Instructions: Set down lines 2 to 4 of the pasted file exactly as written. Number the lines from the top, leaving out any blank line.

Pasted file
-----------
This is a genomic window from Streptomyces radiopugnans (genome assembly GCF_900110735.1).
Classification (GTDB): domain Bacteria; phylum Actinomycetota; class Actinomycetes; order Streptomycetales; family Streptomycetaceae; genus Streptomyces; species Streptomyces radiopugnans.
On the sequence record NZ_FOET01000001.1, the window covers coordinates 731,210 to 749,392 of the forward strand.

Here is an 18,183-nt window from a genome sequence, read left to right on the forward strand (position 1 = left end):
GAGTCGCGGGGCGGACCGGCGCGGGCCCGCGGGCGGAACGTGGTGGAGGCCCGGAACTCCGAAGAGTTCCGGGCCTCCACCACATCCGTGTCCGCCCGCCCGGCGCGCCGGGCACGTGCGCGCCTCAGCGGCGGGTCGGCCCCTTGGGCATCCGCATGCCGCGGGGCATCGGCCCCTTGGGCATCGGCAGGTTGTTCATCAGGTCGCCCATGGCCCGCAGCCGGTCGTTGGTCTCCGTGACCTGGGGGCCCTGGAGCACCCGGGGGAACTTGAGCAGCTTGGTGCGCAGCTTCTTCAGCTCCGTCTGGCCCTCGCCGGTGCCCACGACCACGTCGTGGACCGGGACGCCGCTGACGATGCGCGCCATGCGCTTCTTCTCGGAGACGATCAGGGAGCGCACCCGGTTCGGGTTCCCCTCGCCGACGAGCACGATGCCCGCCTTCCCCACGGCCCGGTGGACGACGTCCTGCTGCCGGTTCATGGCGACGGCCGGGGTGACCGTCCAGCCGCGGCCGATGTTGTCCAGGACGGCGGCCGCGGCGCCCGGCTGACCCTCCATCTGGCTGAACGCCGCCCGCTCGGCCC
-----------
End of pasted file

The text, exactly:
Classification (GTDB): domain Bacteria; phylum Actinomycetota; class Actinomycetes; order Streptomycetales; family Streptomycetaceae; genus Streptomyces; species Streptomyces radiopugnans.
On the sequence record NZ_FOET01000001.1, the window covers coordinates 731,210 to 749,392 of the forward strand.

Here is an 18,183-nt window from a genome sequence, read left to right on the forward strand (position 1 = left end):